If you lived in a state that did not use surveys in residential closings, you might have to obtain one and present it to the closing attorney or settlement agent well in advance of the closing for the attorney or agent to make the determination if the title company could issue a title insurance endorsement for your issue.

Otherwise, you would have to go to your municipality and see if there is documentation that expressly permits these types of encroachments and would allow you to keep them in their current location without having to incur the expense to remove them.

One last thought: You could always get a contractor to estimate what it would take to reconfigure the stairs that lead up to the entrance to your home in a manner that would fit the character of the home and would be acceptable to you. If you find that the cost is acceptable and worth it, you might decide to buy your home, knowing the cost of the risk you take.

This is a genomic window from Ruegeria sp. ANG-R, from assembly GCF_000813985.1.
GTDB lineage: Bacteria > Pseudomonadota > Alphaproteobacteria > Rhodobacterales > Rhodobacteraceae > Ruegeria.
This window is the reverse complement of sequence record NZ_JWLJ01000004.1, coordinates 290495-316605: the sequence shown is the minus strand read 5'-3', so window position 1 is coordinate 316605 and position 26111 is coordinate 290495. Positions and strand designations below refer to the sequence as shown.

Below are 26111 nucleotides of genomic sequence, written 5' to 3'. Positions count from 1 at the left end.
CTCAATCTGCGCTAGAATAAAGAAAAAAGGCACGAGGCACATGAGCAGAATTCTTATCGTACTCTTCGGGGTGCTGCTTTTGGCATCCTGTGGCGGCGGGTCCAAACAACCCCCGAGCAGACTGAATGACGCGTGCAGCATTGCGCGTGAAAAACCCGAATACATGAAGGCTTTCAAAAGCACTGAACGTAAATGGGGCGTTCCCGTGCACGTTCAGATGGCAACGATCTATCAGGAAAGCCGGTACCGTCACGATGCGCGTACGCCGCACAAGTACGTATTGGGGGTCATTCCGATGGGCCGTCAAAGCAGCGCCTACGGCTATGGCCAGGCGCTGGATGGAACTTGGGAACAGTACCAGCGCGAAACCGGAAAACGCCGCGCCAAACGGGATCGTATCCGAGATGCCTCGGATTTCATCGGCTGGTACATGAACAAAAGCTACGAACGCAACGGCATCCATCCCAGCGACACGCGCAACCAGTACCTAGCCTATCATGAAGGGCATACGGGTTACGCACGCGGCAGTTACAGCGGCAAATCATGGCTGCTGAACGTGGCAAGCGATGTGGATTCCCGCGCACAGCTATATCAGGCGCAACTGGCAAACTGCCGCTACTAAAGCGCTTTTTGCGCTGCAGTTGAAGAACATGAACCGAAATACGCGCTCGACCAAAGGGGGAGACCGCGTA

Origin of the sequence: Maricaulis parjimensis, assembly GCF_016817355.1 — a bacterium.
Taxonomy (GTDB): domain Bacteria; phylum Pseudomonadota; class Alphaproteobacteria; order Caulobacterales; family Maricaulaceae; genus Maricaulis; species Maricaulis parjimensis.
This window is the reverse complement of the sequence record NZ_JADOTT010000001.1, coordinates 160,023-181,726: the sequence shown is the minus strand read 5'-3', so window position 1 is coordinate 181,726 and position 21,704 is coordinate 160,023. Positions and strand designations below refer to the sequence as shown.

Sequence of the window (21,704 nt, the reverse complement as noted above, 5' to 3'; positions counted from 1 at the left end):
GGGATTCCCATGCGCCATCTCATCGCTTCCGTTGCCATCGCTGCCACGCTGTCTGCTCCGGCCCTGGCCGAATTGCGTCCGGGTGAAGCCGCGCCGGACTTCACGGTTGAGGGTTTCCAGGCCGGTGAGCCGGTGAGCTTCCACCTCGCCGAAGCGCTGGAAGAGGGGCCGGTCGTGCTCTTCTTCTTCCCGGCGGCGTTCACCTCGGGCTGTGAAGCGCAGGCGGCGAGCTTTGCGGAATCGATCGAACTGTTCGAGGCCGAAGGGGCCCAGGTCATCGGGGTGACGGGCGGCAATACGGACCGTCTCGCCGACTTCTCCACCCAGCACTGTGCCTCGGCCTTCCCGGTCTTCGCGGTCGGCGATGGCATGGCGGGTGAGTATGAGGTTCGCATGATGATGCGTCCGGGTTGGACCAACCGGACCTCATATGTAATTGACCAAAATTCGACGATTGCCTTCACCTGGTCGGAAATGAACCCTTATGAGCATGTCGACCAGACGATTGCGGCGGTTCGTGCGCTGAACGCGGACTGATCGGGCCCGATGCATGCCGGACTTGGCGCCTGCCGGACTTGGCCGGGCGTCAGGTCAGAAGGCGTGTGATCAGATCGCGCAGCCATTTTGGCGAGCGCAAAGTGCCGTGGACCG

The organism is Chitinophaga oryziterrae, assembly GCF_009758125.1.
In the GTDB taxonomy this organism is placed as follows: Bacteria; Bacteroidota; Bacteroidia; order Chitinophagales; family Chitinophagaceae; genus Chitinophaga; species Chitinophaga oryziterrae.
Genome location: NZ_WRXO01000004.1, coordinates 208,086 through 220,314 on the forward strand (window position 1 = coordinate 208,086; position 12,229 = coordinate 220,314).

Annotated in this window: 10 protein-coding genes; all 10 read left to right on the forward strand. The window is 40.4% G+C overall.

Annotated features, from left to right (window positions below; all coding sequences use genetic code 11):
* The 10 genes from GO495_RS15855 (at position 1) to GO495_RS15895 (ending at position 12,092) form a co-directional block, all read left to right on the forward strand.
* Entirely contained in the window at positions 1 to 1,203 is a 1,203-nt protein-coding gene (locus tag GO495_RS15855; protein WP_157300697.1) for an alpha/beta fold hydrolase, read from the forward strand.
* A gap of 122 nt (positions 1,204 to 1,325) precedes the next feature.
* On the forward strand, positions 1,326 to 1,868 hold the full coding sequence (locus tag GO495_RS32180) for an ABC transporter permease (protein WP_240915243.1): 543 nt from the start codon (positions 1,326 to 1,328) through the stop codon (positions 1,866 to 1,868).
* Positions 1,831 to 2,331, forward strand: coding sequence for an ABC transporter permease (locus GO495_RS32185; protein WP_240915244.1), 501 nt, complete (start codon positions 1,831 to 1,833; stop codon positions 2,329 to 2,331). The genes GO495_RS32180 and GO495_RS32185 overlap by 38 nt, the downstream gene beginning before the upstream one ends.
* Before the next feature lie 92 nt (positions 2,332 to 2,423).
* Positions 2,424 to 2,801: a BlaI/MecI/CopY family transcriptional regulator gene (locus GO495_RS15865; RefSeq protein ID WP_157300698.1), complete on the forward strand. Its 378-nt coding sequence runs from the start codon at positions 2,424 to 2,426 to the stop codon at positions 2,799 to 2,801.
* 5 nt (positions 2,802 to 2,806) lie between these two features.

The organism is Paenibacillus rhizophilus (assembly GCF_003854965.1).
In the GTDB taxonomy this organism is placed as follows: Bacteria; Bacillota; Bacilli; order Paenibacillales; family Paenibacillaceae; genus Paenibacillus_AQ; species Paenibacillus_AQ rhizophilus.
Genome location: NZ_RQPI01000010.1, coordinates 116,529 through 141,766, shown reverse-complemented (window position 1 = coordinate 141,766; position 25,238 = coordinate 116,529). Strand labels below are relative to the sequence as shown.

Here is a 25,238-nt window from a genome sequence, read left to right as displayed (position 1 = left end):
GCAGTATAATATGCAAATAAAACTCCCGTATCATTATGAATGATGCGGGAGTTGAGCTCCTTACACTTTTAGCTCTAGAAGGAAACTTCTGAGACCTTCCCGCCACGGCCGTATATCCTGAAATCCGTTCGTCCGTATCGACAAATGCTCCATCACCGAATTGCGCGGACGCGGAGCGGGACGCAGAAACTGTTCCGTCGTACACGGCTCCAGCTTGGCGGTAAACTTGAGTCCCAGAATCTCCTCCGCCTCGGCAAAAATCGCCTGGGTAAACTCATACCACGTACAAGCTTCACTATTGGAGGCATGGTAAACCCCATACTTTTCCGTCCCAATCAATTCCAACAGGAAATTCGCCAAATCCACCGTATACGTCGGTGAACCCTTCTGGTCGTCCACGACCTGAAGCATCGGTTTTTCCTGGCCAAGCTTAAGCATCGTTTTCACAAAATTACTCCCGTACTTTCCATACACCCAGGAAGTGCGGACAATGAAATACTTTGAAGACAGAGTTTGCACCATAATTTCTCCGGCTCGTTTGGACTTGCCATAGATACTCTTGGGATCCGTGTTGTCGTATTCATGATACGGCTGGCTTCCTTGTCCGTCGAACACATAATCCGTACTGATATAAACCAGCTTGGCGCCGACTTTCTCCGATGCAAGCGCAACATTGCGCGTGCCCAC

If the cost to reconfigure the stairs is prohibitive or the forced removal of the encroachment would kill the design of the home and you can’t get satisfaction otherwise, then you should move on.

In your particular case, you’ll likely find that the risk of having the city force you to remove something that has been that way for over 100 years is extremely remote and that you will find the title insurance company will be willing to insure you against any loss you could sustain as a result of the forced removal of the stairs.